Diego Luna as Cassian Andor in 'Andor'

Latines Stay Eating Well, Taking the Lead in a Galaxy Far, Far Away

When I first saw this 2022 Vanity Fair cover, I was excited as a Star Wars fan. Then, as I really looked at it, I got excited as a Latina Star Wars fan. Three-quarters of the actors on this cover are Latine (with Ewan McGregor holding it down for gringos)! Each of them is the protagonist of their own show. Star Wars isn’t only giving us “more Latine characters.” Star Wars is giving us Latine leads and entrusting Latines with creative control.

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Image of a Star Wars 'Vanity Fair' cover from June 2022. Group full-body photo of Rosario Dawson as Ashoka Tano, Pedro Pascal as the Mandalorian, Ewan McGregor as Obi-Wan Kenobi, and Diego Luna as Cassian Andor. The cover reads "Star Wars: The Rebellion Will Be Televised. Inside the master plan for a fleet of new shows." This is the 'Vanity Fair' TV issue.
(Annie Leibovitz for Vanity Fair)

The power of lead actors

That Pedro Pascal, Rosario Dawson, and Diego Luna play the lead characters in their shows means more money and influence for each. The longer the show lasts, the more they receive. Lead actors on long-running series often become producers, helping to shape the narrative and other creative decisions since they know their characters, the show, and the world better than most.

Luna came on as an executive producer on Andor, so he’s had input on everything. Having a Latino in that role who was born and raised in Mexico and speaks English in a gorgeous accent is hugely exciting, because it’s a POV that isn’t often reflected from positions of power in Hollywood.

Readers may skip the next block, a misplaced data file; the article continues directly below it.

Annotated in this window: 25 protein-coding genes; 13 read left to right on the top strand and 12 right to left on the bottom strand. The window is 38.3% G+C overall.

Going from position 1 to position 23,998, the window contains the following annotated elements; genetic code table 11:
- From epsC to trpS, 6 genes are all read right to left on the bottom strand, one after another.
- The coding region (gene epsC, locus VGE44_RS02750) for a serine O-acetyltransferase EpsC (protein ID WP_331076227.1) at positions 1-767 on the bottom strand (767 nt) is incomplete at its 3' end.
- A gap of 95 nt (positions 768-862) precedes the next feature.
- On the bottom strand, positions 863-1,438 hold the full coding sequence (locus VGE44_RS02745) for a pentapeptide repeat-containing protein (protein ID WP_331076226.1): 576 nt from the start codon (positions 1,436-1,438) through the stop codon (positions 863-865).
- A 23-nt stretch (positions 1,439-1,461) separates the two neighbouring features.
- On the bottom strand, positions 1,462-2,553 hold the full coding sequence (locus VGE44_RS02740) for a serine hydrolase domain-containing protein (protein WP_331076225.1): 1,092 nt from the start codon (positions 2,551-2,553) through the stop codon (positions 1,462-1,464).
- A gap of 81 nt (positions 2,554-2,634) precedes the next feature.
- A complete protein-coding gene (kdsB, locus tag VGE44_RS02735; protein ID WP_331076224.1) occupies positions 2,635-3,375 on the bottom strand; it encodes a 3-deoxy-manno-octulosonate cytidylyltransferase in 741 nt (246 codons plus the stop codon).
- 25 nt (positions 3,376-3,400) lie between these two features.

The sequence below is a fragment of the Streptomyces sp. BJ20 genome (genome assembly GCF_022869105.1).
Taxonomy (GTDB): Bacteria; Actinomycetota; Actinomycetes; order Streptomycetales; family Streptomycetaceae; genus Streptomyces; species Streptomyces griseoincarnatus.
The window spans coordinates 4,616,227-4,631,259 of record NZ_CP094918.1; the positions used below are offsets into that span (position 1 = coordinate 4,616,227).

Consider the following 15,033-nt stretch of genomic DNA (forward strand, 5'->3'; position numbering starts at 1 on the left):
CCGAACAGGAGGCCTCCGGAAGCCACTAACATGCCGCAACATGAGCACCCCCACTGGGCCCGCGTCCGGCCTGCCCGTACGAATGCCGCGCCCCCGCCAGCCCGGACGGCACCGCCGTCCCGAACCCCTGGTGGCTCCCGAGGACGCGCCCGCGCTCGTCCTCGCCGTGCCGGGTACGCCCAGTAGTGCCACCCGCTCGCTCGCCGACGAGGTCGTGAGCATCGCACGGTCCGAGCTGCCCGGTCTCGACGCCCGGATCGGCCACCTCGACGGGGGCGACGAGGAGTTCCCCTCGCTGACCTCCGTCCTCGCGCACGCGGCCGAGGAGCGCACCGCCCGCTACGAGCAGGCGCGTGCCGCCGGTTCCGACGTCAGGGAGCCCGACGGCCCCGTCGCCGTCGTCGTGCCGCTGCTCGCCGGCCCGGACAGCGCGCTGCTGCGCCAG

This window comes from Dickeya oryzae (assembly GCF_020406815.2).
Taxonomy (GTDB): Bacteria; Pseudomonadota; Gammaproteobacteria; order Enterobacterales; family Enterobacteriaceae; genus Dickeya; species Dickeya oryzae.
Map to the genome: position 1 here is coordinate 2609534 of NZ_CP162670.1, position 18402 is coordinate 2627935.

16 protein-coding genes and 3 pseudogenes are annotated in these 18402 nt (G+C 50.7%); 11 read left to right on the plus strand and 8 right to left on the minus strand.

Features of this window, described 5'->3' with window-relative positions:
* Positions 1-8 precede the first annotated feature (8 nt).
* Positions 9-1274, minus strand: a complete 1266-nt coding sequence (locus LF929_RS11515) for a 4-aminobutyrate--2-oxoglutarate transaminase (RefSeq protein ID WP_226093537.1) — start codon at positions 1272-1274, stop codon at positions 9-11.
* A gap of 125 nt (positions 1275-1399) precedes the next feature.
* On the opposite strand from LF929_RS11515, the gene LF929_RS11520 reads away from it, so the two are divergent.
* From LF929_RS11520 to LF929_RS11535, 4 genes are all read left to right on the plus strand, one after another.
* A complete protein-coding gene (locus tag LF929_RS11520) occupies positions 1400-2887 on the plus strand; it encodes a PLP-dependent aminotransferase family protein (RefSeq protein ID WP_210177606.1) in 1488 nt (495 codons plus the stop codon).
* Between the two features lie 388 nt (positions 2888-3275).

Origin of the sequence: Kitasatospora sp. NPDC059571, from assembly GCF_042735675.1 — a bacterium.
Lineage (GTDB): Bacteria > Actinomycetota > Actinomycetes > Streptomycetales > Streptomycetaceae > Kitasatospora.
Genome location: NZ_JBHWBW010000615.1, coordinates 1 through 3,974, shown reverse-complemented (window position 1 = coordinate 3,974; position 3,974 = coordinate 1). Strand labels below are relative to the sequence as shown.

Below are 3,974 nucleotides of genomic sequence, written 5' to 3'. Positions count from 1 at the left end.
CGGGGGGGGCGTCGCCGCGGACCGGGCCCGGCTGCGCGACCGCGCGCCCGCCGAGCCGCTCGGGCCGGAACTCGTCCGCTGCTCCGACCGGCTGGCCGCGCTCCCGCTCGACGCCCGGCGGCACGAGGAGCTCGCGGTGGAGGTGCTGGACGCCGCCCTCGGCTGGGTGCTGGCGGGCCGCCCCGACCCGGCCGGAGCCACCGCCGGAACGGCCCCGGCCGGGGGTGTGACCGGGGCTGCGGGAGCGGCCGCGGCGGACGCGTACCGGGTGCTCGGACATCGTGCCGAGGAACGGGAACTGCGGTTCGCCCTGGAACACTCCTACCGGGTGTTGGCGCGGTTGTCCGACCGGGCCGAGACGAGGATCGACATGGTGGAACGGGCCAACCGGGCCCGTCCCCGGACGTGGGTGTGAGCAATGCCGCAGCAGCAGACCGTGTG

Luna’s impact is described in this 2022 profile in GQ, where he and Andor creator Tony Gilroy discuss his contributions:

“We’re not here for the fireworks,” [Luna] says. “We’re still telling very intimate stories and character-driven journeys. I like to be able to have that texture in a universe like this.” Luna connected Cassian’s refugee status to the forced migration he sees happening all around the world. (As a child, Andor’s home world gets destroyed by the Empire.) […]

Of course, finding and holding onto space for artistry inside the vast bureaucracy of the Star Wars machine isn’t exactly easy. […] With Luna, that stubborn insistence on storytelling and heart trickled down through the rest of the Andor cast. Tony Gilroy, the series’ creator, tells me that “the personality, leadership skills, grace, and empathy of the person that occupies number one on the call sheet has an incredible effect on a show.” In Luna, he found that he “could not have a better number one.”

While Dawson and Pascal aren’t credited producers on their shows, I’m sure that if Din Djarin or Ahsoka Tano have suggestions, they’re taken seriously. Their influence as “number one on the call sheet*” has an impact beyond their performances, contributing to the quality and perspective of the stories we receive.

Square graphic divided into six rectangular sections. In the top center rectangle, it reads "Thank you Star Wars for giving a platform to Latino actors." In the other rectangles from top to bottom are Diego Luna as Cassian Andor, Pedro Pascal as The Mandalorian, Rosario Dawson as Ashoka Tano, Oscar Isaac as Poe Dameron, and Benicio Del Toro as DJ.
(graphic: X-cessive-Dreamer – r/TheMandalorianTV on Reddit; images: Walt Disney Studios Motion Pictures)

Meanwhile, it’s wonderful to see Latine actors playing nuanced supporting roles in Star Wars, like Oscar Isaac as Poe Dameron or Adria Arjona as Bix. You can check out a more comprehensive list of Star Wars Latine actors over at MITÚ. But Latine characters shouldn’t only be created to round out the story of a gringo protagonist.